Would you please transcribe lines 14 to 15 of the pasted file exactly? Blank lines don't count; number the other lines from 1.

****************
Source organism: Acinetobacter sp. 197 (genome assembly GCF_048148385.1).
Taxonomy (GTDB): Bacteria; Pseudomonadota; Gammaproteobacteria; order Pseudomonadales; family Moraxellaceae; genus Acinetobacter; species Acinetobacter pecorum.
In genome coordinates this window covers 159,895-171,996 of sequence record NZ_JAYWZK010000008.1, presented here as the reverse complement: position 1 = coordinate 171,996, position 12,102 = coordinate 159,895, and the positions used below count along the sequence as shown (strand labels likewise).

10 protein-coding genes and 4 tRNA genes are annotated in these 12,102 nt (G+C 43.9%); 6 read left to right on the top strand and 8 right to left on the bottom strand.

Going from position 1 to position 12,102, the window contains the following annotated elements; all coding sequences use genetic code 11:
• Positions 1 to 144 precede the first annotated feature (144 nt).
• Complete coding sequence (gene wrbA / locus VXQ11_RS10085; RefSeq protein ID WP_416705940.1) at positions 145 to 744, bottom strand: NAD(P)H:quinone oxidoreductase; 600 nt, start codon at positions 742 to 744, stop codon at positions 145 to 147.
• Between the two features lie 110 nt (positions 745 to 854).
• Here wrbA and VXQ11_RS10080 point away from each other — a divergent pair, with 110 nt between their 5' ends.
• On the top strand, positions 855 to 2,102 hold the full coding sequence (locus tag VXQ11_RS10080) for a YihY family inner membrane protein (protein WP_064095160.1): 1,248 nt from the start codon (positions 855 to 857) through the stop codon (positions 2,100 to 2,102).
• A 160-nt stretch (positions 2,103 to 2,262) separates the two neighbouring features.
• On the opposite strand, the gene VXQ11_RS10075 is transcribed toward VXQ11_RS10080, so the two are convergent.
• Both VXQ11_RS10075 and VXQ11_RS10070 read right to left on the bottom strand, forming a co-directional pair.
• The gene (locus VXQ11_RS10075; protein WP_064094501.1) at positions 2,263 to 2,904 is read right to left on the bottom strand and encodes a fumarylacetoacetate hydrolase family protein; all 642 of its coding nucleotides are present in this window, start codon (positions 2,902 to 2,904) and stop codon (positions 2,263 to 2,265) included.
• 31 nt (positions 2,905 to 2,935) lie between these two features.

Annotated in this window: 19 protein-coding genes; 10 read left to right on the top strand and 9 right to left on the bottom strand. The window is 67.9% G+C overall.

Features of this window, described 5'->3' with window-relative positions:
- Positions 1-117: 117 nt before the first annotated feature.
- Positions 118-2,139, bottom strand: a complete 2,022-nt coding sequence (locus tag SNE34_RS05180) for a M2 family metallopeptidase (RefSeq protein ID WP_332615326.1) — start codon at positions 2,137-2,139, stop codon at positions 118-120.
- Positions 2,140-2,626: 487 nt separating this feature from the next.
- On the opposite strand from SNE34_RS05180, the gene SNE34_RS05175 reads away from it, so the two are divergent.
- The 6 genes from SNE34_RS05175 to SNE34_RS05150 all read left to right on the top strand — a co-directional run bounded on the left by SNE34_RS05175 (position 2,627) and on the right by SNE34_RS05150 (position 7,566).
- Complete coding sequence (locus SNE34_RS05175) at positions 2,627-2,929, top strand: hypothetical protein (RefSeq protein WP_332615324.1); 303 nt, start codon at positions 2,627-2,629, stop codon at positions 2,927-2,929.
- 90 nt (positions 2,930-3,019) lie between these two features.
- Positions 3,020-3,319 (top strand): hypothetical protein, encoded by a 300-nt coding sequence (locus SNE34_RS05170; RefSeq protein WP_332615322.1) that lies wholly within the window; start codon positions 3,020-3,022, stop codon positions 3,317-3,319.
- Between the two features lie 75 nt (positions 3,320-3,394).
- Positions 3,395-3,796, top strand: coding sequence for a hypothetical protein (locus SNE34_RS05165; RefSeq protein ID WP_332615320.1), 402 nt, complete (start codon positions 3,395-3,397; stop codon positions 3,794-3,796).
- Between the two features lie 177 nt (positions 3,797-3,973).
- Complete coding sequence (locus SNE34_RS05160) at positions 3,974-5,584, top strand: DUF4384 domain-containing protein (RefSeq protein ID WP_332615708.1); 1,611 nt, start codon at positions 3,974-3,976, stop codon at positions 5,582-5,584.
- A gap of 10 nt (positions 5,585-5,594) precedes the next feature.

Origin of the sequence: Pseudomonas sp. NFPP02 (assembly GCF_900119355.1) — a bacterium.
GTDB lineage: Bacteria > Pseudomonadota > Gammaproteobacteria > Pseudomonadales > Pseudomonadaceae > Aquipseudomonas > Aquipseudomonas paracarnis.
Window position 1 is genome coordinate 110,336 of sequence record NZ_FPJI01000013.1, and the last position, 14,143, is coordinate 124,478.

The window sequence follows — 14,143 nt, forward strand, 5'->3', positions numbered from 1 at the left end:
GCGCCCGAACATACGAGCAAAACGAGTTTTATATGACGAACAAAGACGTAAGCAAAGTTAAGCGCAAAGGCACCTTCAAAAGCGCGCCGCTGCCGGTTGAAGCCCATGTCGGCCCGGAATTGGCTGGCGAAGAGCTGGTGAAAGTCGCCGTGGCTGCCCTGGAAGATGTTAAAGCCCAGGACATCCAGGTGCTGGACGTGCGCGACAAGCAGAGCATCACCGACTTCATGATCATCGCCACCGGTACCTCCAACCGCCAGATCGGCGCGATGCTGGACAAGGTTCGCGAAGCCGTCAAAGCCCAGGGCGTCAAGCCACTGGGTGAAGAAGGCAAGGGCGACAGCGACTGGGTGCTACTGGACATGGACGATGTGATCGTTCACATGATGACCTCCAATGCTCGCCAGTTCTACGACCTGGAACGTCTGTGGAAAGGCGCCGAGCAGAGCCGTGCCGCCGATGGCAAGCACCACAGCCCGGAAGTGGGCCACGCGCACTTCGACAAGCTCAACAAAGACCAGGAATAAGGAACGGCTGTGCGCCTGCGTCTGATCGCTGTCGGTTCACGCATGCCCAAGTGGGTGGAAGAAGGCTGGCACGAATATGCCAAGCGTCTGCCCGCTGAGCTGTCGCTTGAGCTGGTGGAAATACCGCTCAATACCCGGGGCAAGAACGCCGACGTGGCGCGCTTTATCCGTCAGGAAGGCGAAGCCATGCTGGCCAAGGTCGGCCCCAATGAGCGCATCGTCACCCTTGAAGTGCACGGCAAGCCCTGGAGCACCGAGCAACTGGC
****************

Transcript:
• The gene (locus VXQ11_RS10075; protein WP_064094501.1) at positions 2,263 to 2,904 is read right to left on the bottom strand and encodes a fumarylacetoacetate hydrolase family protein; all 642 of its coding nucleotides are present in this window, start codon (positions 2,902 to 2,904) and stop codon (positions 2,263 to 2,265) included.
• 31 nt (positions 2,905 to 2,935) lie between these two features.